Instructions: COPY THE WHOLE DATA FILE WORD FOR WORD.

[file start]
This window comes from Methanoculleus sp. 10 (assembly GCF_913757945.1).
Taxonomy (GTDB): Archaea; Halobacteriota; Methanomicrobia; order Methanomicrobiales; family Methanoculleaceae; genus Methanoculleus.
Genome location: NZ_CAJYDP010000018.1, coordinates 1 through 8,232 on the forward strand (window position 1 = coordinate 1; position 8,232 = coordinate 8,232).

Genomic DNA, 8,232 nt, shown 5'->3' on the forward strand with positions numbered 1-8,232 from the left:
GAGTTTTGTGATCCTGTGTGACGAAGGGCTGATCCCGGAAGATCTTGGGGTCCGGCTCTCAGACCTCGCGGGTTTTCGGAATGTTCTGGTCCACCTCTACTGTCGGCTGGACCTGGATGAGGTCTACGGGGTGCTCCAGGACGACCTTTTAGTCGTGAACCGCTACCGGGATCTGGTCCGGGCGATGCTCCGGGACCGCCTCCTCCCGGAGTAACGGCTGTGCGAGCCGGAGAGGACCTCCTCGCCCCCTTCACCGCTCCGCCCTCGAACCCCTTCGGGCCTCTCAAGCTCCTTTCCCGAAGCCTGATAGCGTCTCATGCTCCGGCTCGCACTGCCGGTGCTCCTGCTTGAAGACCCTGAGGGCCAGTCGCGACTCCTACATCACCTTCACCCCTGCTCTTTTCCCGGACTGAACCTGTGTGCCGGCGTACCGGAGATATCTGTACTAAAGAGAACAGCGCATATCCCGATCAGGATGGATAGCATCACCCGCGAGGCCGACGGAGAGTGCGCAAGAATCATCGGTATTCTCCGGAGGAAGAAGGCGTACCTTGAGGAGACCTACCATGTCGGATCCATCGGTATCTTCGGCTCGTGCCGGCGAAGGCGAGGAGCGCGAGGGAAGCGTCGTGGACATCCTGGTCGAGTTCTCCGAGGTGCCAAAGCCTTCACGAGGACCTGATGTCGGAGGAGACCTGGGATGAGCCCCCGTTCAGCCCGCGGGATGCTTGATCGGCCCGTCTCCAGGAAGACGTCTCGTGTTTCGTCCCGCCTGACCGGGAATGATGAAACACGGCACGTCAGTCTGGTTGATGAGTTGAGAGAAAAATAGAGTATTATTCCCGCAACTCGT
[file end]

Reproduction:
This window comes from Methanoculleus sp. 10 (assembly GCF_913757945.1).
Taxonomy (GTDB): Archaea; Halobacteriota; Methanomicrobia; order Methanomicrobiales; family Methanoculleaceae; genus Methanoculleus.
Genome location: NZ_CAJYDP010000018.1, coordinates 1 through 8,232 on the forward strand (window position 1 = coordinate 1; position 8,232 = coordinate 8,232).

Genomic DNA, 8,232 nt, shown 5'->3' on the forward strand with positions numbered 1-8,232 from the left:
GAGTTTTGTGATCCTGTGTGACGAAGGGCTGATCCCGGAAGATCTTGGGGTCCGGCTCTCAGACCTCGCGGGTTTTCGGAATGTTCTGGTCCACCTCTACTGTCGGCTGGACCTGGATGAGGTCTACGGGGTGCTCCAGGACGACCTTTTAGTCGTGAACCGCTACCGGGATCTGGTCCGGGCGATGCTCCGGGACCGCCTCCTCCCGGAGTAACGGCTGTGCGAGCCGGAGAGGACCTCCTCGCCCCCTTCACCGCTCCGCCCTCGAACCCCTTCGGGCCTCTCAAGCTCCTTTCCCGAAGCCTGATAGCGTCTCATGCTCCGGCTCGCACTGCCGGTGCTCCTGCTTGAAGACCCTGAGGGCCAGTCGCGACTCCTACATCACCTTCACCCCTGCTCTTTTCCCGGACTGAACCTGTGTGCCGGCGTACCGGAGATATCTGTACTAAAGAGAACAGCGCATATCCCGATCAGGATGGATAGCATCACCCGCGAGGCCGACGGAGAGTGCGCAAGAATCATCGGTATTCTCCGGAGGAAGAAGGCGTACCTTGAGGAGACCTACCATGTCGGATCCATCGGTATCTTCGGCTCGTGCCGGCGAAGGCGAGGAGCGCGAGGGAAGCGTCGTGGACATCCTGGTCGAGTTCTCCGAGGTGCCAAAGCCTTCACGAGGACCTGATGTCGGAGGAGACCTGGGATGAGCCCCCGTTCAGCCCGCGGGATGCTTGATCGGCCCGTCTCCAGGAAGACGTCTCGTGTTTCGTCCCGCCTGACCGGGAATGATGAAACACGGCACGTCAGTCTGGTTGATGAGTTGAGAGAAAAATAGAGTATTATTCCCGCAACTCGT